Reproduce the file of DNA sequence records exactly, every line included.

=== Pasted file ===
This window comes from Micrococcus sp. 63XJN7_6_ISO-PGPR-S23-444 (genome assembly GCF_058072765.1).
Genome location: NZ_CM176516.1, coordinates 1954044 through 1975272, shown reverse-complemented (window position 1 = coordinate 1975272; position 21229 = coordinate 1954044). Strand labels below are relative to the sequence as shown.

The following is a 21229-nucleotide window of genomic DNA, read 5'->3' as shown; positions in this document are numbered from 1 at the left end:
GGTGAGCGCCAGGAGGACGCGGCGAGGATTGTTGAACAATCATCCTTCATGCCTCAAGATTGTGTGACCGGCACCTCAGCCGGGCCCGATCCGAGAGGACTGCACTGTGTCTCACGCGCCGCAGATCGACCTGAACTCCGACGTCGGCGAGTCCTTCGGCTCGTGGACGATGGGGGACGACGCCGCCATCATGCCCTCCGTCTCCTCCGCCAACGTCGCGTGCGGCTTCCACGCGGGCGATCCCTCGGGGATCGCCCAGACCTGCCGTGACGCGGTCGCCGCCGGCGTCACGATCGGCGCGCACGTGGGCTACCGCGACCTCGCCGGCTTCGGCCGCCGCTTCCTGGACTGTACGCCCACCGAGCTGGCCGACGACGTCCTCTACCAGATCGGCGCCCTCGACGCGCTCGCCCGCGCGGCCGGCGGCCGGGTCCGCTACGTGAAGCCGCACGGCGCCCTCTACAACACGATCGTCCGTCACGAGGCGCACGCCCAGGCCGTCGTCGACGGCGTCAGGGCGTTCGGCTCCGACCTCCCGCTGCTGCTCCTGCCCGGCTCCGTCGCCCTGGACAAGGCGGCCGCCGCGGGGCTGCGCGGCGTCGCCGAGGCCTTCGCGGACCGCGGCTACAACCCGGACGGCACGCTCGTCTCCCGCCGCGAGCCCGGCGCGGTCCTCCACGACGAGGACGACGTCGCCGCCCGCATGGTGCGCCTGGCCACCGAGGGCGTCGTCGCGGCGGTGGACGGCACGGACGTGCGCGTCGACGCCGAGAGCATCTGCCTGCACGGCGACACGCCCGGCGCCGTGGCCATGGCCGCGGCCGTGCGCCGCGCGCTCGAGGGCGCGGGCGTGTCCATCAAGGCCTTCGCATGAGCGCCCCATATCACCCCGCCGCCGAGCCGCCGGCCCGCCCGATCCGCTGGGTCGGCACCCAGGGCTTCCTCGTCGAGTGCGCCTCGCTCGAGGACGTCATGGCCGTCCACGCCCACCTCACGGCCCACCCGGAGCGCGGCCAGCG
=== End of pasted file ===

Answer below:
This window comes from Micrococcus sp. 63XJN7_6_ISO-PGPR-S23-444 (genome assembly GCF_058072765.1).
Genome location: NZ_CM176516.1, coordinates 1954044 through 1975272, shown reverse-complemented (window position 1 = coordinate 1975272; position 21229 = coordinate 1954044). Strand labels below are relative to the sequence as shown.

The following is a 21229-nucleotide window of genomic DNA, read 5'->3' as shown; positions in this document are numbered from 1 at the left end:
GGTGAGCGCCAGGAGGACGCGGCGAGGATTGTTGAACAATCATCCTTCATGCCTCAAGATTGTGTGACCGGCACCTCAGCCGGGCCCGATCCGAGAGGACTGCACTGTGTCTCACGCGCCGCAGATCGACCTGAACTCCGACGTCGGCGAGTCCTTCGGCTCGTGGACGATGGGGGACGACGCCGCCATCATGCCCTCCGTCTCCTCCGCCAACGTCGCGTGCGGCTTCCACGCGGGCGATCCCTCGGGGATCGCCCAGACCTGCCGTGACGCGGTCGCCGCCGGCGTCACGATCGGCGCGCACGTGGGCTACCGCGACCTCGCCGGCTTCGGCCGCCGCTTCCTGGACTGTACGCCCACCGAGCTGGCCGACGACGTCCTCTACCAGATCGGCGCCCTCGACGCGCTCGCCCGCGCGGCCGGCGGCCGGGTCCGCTACGTGAAGCCGCACGGCGCCCTCTACAACACGATCGTCCGTCACGAGGCGCACGCCCAGGCCGTCGTCGACGGCGTCAGGGCGTTCGGCTCCGACCTCCCGCTGCTGCTCCTGCCCGGCTCCGTCGCCCTGGACAAGGCGGCCGCCGCGGGGCTGCGCGGCGTCGCCGAGGCCTTCGCGGACCGCGGCTACAACCCGGACGGCACGCTCGTCTCCCGCCGCGAGCCCGGCGCGGTCCTCCACGACGAGGACGACGTCGCCGCCCGCATGGTGCGCCTGGCCACCGAGGGCGTCGTCGCGGCGGTGGACGGCACGGACGTGCGCGTCGACGCCGAGAGCATCTGCCTGCACGGCGACACGCCCGGCGCCGTGGCCATGGCCGCGGCCGTGCGCCGCGCGCTCGAGGGCGCGGGCGTGTCCATCAAGGCCTTCGCATGAGCGCCCCATATCACCCCGCCGCCGAGCCGCCGGCCCGCCCGATCCGCTGGGTCGGCACCCAGGGCTTCCTCGTCGAGTGCGCCTCGCTCGAGGACGTCATGGCCGTCCACGCCCACCTCACGGCCCACCCGGAGCGCGGCCAGCG